"These 'consequences,' of course, have little impact on rates of addiction," Raville argued. "They do, however, all but ensure the continued spread of HIV and hepatitis C. Moreover, possession and distribution of naloxone, a drug that counters the effects of otherwise fatal opiate overdoses, remains criminal in many areas throughout the world."

At bottom, the campaign is not just about drug users but about better public health.

"As our campaign points out, when we drive things underground, we make them truly dangerous," Raville said. "Harm reduction is predicated on the fact that people use drugs. Those who inject drugs are among the most insular and at-risk for contracting HIV, HCV or dying of an overdose. Like a stone that falls in the water, these acute health-related events have ripples which touch all of us, regardless of whether or not we use drugs. HIV infects those who inject the same as those who do not; the best way to prevent its spread is to prevent its spread across all populations of people, not just those deemed more socially 'worthy.' By facing stigma head-on and by humanizing the people in our community who we serve, the Harm Reduction Action Center hopes to normalize the issue and bring the conversation about drug use and healthcare to a more practical level. As a public health agency that serves people who inject, we could get so much more done in our community without stigma."

Categories: Latest News

CN BC: Family Of Summerland Girl With Seizure Disorder Gets Lift

Top Stories (MAP) - Sat, 10/18/2014 - 07:00
The Daily Courier, 18 Oct 2014 - The producer of a documentary about marijuana laws has shared the proceeds from the film's Kelowna premiere with families struggling to pay for medical cannabis. Adam Scorgie presented Kyla Williams, her mother Courtney Williams and grandfather Chris Nuessler with a cheque for $3,500 from the proceeds of the premiere of The Culture High.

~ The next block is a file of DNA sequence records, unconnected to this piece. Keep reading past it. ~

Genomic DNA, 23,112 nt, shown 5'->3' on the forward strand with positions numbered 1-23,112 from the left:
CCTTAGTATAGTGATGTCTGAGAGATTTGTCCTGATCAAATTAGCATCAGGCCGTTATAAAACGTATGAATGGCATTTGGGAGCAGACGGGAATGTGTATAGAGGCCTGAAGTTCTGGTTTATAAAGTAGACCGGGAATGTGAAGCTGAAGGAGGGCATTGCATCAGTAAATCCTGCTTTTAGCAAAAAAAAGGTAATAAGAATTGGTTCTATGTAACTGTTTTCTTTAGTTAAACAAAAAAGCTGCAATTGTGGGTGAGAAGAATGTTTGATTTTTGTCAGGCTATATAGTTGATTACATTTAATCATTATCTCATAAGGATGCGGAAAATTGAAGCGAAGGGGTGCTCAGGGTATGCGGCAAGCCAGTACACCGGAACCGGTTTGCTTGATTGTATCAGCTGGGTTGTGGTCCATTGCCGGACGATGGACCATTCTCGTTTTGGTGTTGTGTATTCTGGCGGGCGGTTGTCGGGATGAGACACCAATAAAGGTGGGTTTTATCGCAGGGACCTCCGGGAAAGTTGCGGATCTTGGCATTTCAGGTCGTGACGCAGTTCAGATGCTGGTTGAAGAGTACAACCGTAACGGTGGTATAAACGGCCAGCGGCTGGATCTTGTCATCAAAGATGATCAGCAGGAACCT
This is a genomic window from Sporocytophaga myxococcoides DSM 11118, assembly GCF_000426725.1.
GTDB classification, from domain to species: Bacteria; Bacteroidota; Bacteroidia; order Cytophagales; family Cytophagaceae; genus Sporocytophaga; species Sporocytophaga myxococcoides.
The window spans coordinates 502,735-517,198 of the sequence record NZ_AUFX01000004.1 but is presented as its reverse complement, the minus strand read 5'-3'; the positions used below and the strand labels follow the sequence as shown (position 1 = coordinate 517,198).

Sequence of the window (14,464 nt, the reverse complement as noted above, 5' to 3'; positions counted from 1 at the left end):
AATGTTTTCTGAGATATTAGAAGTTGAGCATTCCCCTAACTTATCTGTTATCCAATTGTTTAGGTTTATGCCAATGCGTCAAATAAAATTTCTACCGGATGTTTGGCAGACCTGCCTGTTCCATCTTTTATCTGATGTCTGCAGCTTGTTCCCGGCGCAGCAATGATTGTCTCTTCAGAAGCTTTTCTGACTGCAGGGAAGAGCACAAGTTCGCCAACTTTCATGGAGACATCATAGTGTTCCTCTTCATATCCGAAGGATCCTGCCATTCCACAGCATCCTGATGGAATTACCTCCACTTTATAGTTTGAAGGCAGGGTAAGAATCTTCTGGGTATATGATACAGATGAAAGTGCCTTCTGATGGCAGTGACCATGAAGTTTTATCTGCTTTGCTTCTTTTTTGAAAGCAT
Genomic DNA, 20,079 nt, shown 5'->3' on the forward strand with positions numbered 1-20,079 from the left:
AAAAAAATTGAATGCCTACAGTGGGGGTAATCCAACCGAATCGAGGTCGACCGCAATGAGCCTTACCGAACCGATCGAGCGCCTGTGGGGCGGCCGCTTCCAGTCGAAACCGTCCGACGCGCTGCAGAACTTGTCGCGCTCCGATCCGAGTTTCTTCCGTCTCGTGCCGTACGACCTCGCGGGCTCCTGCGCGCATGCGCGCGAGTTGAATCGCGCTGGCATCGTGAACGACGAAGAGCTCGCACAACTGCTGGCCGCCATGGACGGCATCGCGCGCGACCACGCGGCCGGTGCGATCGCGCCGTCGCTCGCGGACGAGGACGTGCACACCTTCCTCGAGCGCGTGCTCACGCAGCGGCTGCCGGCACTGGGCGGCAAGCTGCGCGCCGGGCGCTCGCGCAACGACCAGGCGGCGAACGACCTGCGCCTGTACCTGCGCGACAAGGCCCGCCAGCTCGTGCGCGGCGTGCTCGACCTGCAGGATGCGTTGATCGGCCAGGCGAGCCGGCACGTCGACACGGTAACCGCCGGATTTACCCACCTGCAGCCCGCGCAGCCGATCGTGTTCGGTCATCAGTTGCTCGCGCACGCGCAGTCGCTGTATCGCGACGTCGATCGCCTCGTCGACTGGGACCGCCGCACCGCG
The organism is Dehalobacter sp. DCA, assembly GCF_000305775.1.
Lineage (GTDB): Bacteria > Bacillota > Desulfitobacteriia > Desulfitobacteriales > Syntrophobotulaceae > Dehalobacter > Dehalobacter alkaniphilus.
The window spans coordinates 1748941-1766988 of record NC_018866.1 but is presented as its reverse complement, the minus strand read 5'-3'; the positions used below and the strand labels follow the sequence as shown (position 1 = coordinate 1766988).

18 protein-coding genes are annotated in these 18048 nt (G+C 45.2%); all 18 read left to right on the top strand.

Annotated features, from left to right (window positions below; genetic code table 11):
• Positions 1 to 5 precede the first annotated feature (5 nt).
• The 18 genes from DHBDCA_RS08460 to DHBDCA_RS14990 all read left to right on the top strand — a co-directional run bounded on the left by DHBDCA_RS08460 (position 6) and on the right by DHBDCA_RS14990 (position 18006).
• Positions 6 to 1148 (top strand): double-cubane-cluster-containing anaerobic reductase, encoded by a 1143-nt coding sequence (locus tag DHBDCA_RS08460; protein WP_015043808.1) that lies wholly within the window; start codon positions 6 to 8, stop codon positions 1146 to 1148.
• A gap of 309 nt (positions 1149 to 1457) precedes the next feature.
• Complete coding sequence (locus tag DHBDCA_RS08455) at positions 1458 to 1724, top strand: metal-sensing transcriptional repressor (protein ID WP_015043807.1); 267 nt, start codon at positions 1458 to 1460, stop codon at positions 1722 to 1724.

Categories: Latest News

US FL: Editorial: Our View On The Proposed Constitutional

Top Stories (MAP) - Sat, 10/18/2014 - 07:00
Florida Times-Union, 18 Oct 2014 - Constitutional amendments should be rare. They should be saved for issues that the regular political process is unable or unwilling to handle. That is the reason that 60 percent is needed for amending the Florida Constitution. Direct democracy ought to be the exception in this republic.
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US FL: Editorial: Medicinal Pot Deserves 'Yes'

Top Stories (MAP) - Sat, 10/18/2014 - 07:00
The Palm Beach Post, 18 Oct 2014 - It's not difficult to understand the recent erosion of support for Amendment 2, the ballot initiative that would expand the use of marijuana in Florida by patients suffering from debilitating illnesses. Indeed, after polling as high as 80 percent among likely voters in the spring, most polls now have it barely hitting the 60 percent threshold needed for passage.
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US FL: Column: Pain Clinic Owner Makes Case for Pot

Top Stories (MAP) - Sat, 10/18/2014 - 07:00
Sarasota Herald-Tribune, 18 Oct 2014 - Paul Sloan's crusade has him paying for billboards and writing letters to the editor, hoping there is time to overcome what he sees as a misguided but effective disinformation campaign. Big names in law enforcement statewide are deeply involved, and not on his side.
Categories: Latest News

US MA: Editorial: Drugs And The Courts

Top Stories (MAP) - Sat, 10/18/2014 - 07:00
Boston Herald, 18 Oct 2014 - In his first major public address, the chief justice of the Supreme Judicial Court called for the repeal of mandatory minimum drug sentences. The case put forth Thursday by Ralph Gants, a former federal prosecutor for more than eight years, is a compelling one.
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US FL: Editorial: Pot Amendment: Vote No

Top Stories (MAP) - Sat, 10/18/2014 - 07:00
Orlando Sentinel, 18 Oct 2014 - The stories are heart wrenching. There's the heroic lifeguard who dove into disaster trying to rescue a swimmer. Now, brief respites from relentless pain and ruthless spasms come only through pot-infused edibles. Then there's the 60-ish wheelchair-user who grows her own cannabis to combat the indelicate drooling, face-numbing, and other withering dysfunction of deadly ALS. And there's the lawbreaker-turned-lawmaker. He procured pot for a dying friend who longed to stomach his last meals. The obliging friend - current Republican Senate President Don Gaetz - granted his friend a dying wish and dignity, scoring the illicit drug in obedience of a higher law - compassion.
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US WA: Washington Puts Pot Sales, Fines Online For Banks

Top Stories (MAP) - Sat, 10/18/2014 - 07:00
Seattle Times, 18 Oct 2014 - Banks Need Updates to Rate Client Risk 2 of State's Top-Selling Shops Are in Vancouver Banking remains a thorny issue for legal marijuana businesses, but regulators in Washington state are trying to make it easier for financial institutions to track their pot-related customers.
Categories: Latest News

Chronicle AM: OR Battle of the Moms, San Jose Dispensaries Gone, Four Pillars Revisited, More (10/17/14)

Drug War Chronicle - Fri, 10/17/2014 - 20:04

Oregon moms take stands on Measure 91, a new Delaware poll has healthy support for legalization, say goodbye to most of San Jose's dispensaries, there's an asset forfeiture reform bill in Virginia, and more. Let's get to it: